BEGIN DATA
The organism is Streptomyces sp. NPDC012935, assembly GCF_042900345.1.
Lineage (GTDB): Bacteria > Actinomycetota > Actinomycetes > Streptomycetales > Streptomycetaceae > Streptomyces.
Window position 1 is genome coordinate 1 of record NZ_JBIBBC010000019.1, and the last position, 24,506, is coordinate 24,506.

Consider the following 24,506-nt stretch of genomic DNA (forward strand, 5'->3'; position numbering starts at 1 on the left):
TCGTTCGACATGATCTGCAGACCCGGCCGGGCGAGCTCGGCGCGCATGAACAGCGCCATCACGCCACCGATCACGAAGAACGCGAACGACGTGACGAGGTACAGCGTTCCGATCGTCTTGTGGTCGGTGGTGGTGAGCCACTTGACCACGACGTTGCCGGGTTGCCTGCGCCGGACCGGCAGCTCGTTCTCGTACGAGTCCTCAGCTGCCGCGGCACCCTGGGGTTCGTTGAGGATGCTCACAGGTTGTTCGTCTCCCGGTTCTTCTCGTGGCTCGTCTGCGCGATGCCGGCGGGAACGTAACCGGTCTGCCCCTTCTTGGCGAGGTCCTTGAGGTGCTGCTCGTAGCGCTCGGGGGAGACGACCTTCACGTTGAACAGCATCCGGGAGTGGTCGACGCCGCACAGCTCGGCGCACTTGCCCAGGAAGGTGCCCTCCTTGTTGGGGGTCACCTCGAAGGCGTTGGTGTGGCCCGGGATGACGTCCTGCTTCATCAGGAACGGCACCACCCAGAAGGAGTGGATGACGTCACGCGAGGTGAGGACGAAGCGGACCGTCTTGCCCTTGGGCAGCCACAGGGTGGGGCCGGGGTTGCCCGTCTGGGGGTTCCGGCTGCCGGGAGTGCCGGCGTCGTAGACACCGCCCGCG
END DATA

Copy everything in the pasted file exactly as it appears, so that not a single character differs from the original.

The organism is Streptomyces sp. NPDC012935, assembly GCF_042900345.1.
Lineage (GTDB): Bacteria > Actinomycetota > Actinomycetes > Streptomycetales > Streptomycetaceae > Streptomyces.
Window position 1 is genome coordinate 1 of record NZ_JBIBBC010000019.1, and the last position, 24,506, is coordinate 24,506.

Consider the following 24,506-nt stretch of genomic DNA (forward strand, 5'->3'; position numbering starts at 1 on the left):
TCGTTCGACATGATCTGCAGACCCGGCCGGGCGAGCTCGGCGCGCATGAACAGCGCCATCACGCCACCGATCACGAAGAACGCGAACGACGTGACGAGGTACAGCGTTCCGATCGTCTTGTGGTCGGTGGTGGTGAGCCACTTGACCACGACGTTGCCGGGTTGCCTGCGCCGGACCGGCAGCTCGTTCTCGTACGAGTCCTCAGCTGCCGCGGCACCCTGGGGTTCGTTGAGGATGCTCACAGGTTGTTCGTCTCCCGGTTCTTCTCGTGGCTCGTCTGCGCGATGCCGGCGGGAACGTAACCGGTCTGCCCCTTCTTGGCGAGGTCCTTGAGGTGCTGCTCGTAGCGCTCGGGGGAGACGACCTTCACGTTGAACAGCATCCGGGAGTGGTCGACGCCGCACAGCTCGGCGCACTTGCCCAGGAAGGTGCCCTCCTTGTTGGGGGTCACCTCGAAGGCGTTGGTGTGGCCCGGGATGACGTCCTGCTTCATCAGGAACGGCACCACCCAGAAGGAGTGGATGACGTCACGCGAGGTGAGGACGAAGCGGACCGTCTTGCCCTTGGGCAGCCACAGGGTGGGGCCGGGGTTGCCCGTCTGGGGGTTCCGGCTGCCGGGAGTGCCGGCGTCGTAGACACCGCCCGCG